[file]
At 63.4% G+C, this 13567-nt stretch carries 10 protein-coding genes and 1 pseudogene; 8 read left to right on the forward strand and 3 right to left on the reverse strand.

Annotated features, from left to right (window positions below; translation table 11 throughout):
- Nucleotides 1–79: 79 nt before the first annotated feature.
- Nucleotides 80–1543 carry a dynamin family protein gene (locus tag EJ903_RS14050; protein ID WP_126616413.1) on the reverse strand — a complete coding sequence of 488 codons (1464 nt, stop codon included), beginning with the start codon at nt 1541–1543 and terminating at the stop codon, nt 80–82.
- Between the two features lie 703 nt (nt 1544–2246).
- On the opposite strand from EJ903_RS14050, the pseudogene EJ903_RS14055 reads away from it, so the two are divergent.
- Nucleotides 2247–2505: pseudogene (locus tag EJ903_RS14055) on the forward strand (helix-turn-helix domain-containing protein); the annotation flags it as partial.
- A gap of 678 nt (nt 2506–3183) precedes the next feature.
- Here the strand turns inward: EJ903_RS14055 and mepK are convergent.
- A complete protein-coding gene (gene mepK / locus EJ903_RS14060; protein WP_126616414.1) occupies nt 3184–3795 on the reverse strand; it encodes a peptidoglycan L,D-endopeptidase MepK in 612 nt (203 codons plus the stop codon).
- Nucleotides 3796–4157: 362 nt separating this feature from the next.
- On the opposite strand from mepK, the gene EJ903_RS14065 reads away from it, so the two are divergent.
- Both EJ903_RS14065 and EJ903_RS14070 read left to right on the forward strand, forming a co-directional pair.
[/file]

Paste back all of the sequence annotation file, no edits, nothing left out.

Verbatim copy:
At 63.4% G+C, this 13567-nt stretch carries 10 protein-coding genes and 1 pseudogene; 8 read left to right on the forward strand and 3 right to left on the reverse strand.

Annotated features, from left to right (window positions below; translation table 11 throughout):
- Nucleotides 1–79: 79 nt before the first annotated feature.
- Nucleotides 80–1543 carry a dynamin family protein gene (locus tag EJ903_RS14050; protein ID WP_126616413.1) on the reverse strand — a complete coding sequence of 488 codons (1464 nt, stop codon included), beginning with the start codon at nt 1541–1543 and terminating at the stop codon, nt 80–82.
- Between the two features lie 703 nt (nt 1544–2246).
- On the opposite strand from EJ903_RS14050, the pseudogene EJ903_RS14055 reads away from it, so the two are divergent.
- Nucleotides 2247–2505: pseudogene (locus tag EJ903_RS14055) on the forward strand (helix-turn-helix domain-containing protein); the annotation flags it as partial.
- A gap of 678 nt (nt 2506–3183) precedes the next feature.
- Here the strand turns inward: EJ903_RS14055 and mepK are convergent.
- A complete protein-coding gene (gene mepK / locus EJ903_RS14060; protein WP_126616414.1) occupies nt 3184–3795 on the reverse strand; it encodes a peptidoglycan L,D-endopeptidase MepK in 612 nt (203 codons plus the stop codon).
- Nucleotides 3796–4157: 362 nt separating this feature from the next.
- On the opposite strand from mepK, the gene EJ903_RS14065 reads away from it, so the two are divergent.
- Both EJ903_RS14065 and EJ903_RS14070 read left to right on the forward strand, forming a co-directional pair.